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When congestion is given as a reason for speed drops, how much is acceptable?

DocDelete
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Registered: 23-01-2008

When congestion is given as a reason for speed drops, how much is acceptable?

Long story short = 

I experienced some connection drops and raised a ticket.

Visiting Openreach engineer knew nothing of this, but came to check low line speed.

He found nothing wrong at my end, but upgraded my master socket anyway.

Since then I've noted significant speed drops for long periods (hours).

I raised another fault.

A second engineer visited today, and guess what? He found nothing wrong.

He liaised with Plusnet while here and was told all we were experiencing was localised congestion.

Now, here's the rub: DSL connection is 39.99Mbps. BT Wholesale Speed Test has seen 35-38Mbps. Significant periods occur when the test comes back at below 5Mbps, sometimes as low as 1Mbps. At these levels even lightweight web browsing from one client feels like going back to dial-up. (All tests done by the book: wi-fi off, ethernet wired to hub, etc etc)

If localised congestion is indicated (everyone and their dog watching Netflix in my street) then how low is deemed acceptable? Because at the moment I'm experiencing performance worse than anything I've ever had from Plusnet, all things being equal.

The first engineer said I should ask for a replacement router. This comment was ignored by Plusnet.

The second engineer said I should request a move to a less-populated card in my local fibre cabinet. I have mentioned this in a current ticket. When he left late afternoon today we had 36Mbps. Now it's at 5Mbps. Ouch.

Moderator's note by Mike (Mav): Post released from Spam Filter.

102 REPLIES
Plusnet Help Team
Plusnet Help Team
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Re: When congestion is given as a reason for speed drops, how much is acceptable?

Hi there,

 

If agreed to and is appropriate we can request that the line is changed to an alternate line card or a different port on the same line card, however we can't specifically request a move to a less populated one.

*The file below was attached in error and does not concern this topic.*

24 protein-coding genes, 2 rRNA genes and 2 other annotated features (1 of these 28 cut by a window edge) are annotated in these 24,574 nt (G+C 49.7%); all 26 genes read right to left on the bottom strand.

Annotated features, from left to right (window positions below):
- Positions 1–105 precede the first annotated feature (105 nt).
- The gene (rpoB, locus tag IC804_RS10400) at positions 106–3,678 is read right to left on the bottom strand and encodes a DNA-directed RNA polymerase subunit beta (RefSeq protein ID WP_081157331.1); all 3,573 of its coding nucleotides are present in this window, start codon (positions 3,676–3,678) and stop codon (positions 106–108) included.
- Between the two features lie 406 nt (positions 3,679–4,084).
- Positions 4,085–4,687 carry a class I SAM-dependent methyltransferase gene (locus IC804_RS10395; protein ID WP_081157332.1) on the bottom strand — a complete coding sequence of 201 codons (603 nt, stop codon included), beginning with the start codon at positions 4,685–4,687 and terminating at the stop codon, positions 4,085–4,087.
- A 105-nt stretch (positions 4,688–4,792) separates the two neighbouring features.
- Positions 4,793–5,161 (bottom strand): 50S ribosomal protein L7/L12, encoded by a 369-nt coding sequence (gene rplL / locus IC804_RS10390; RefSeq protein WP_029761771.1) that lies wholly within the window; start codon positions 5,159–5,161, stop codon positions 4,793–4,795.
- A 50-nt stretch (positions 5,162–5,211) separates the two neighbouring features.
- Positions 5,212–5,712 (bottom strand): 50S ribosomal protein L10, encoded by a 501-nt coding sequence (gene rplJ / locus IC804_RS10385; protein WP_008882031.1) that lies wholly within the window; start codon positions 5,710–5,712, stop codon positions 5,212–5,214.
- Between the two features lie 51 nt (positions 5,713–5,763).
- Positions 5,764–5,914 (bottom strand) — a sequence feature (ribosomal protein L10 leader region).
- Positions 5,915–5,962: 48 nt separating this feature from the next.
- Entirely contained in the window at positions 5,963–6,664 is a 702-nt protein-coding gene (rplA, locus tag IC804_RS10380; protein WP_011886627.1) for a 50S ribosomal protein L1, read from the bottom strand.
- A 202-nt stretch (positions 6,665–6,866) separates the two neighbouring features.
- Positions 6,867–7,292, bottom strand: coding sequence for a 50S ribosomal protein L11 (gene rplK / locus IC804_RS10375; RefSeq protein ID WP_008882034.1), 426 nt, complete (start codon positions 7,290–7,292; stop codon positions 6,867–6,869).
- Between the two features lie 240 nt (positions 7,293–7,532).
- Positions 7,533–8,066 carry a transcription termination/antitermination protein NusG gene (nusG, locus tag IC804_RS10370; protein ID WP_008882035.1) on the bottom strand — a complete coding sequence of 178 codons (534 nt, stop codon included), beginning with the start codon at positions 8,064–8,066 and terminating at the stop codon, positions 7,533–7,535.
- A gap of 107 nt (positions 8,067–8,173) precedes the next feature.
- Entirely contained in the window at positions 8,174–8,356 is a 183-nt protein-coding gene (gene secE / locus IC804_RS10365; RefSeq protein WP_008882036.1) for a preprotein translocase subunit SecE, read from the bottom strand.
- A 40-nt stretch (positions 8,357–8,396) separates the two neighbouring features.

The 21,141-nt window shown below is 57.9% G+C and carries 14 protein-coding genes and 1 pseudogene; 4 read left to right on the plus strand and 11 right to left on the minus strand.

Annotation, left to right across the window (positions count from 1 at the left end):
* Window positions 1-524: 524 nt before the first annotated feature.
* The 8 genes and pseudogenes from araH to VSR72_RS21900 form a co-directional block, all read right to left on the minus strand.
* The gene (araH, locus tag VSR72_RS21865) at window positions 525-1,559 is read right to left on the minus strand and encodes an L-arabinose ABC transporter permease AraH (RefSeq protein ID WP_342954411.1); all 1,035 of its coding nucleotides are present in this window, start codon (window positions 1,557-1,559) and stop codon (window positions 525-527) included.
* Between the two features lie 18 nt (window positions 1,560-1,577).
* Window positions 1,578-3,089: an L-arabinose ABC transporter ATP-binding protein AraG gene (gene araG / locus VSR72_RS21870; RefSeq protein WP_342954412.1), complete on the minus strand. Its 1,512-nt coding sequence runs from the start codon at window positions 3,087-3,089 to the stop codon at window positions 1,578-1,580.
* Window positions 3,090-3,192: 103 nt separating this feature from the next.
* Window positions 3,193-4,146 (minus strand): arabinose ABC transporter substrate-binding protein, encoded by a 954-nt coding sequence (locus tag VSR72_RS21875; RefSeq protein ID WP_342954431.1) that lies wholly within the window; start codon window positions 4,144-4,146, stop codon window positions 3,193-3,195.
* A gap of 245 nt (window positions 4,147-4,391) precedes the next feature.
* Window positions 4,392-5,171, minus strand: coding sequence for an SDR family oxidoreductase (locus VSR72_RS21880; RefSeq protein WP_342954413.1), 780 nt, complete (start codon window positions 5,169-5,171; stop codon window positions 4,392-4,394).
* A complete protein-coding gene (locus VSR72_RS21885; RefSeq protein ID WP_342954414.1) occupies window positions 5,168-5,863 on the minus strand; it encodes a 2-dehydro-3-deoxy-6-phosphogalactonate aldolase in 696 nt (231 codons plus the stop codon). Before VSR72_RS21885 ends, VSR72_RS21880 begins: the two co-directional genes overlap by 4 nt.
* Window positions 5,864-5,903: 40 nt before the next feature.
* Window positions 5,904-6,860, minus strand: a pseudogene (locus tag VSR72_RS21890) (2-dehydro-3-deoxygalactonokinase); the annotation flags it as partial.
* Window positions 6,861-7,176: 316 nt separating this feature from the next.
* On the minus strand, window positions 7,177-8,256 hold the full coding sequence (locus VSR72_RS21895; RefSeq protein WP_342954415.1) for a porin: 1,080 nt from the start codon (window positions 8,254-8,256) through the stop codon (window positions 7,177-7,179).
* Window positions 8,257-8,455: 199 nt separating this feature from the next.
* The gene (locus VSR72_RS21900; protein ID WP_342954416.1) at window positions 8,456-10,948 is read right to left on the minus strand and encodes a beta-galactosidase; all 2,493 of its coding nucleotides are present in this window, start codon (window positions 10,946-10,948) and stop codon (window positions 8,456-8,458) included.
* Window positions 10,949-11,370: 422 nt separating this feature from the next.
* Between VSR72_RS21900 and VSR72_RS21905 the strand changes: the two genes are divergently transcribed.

It's up to Openreach to maintain capacity across the ports available. I do feel it's worth us trying to request a move to a different line card at least so I'll get in touch with our suppliers now.

 

With regards to replacing your router we'd only look at doing that if we had reason to believe there's an issue with that which I don't personally think there is from your description of the issue.

 

I'll come back with an update as soon as I've spoken with BT Wholesale about this.

If this post resolved your issue please click the 'This fixed my problem' button
 Adam Walker
 Plusnet Help Team
DocDelete
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Re: When congestion is given as a reason for speed drops, how much is acceptable?

Thank you Adam - do you need any more info from me?

 

It's worth noting that the Openreach engineer said it was the ISPs responsibility to request such changes, and not something he could do. He also mentioned 'swapping the line' - which I guess is physically renewing what we used to call the telegraph wire.

 

The router: I agree. My gut instinct is that if it was failing in some way it would fall over completely, or in the case of thermal failure, the router would soft fail and remain that way.

 

For information of the larger community, the BT Wholesale test states that the /acceptable/ range of speeds for my service are "20 Mbps - 38.71 Mbps". Clearly, at under 5 Mbps for extended periods I am falling far short of that /acceptable/ level.

Plusnet Help Team
Plusnet Help Team
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Registered: 27-04-2007

Re: When congestion is given as a reason for speed drops, how much is acceptable?

Just a quick update to say that we've started the ball rolling with the request for a move to another line card.


We'll keep adding updates to ticket 156827953

If this post resolved your issue please click the 'This fixed my problem' button
 Adam Walker
 Plusnet Help Team
DocDelete
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Re: When congestion is given as a reason for speed drops, how much is acceptable?

Thank you Adam. Fingers crossed.

RealAleMadrid
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Re: When congestion is given as a reason for speed drops, how much is acceptable?

@adamwalker When you refer to a line card, do you mean in the FTTC cabinet because I have never heard of congestion at the cabinet level, as the fibre links usually have adequate capacity. I believe the problem is more likely to be the exchange backhaul links which can get congested. These can take a long time for BT to add more capacity. I hope the OP is not disappointed if a line card swap does not solve his problem. I am surprised that BT Wholesale agreed to this, presumably they actually believe it is the problem.

DocDelete
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Re: When congestion is given as a reason for speed drops, how much is acceptable?

Hi RealAleMadrid,

 

The card in the cabinet is the one the engineer referred to. To be absolutely honest, he was in 'what's the next straw we can grasp at' mode, and a big question mark was floating over his head.

 

He also suggested REIN may be the problem. I hope not.

 

No-one yet has been drawn to answer my original question: is an extended drop to <5Mbps /acceptable/ on a line that syncs at nearly 40Mbps?

RealAleMadrid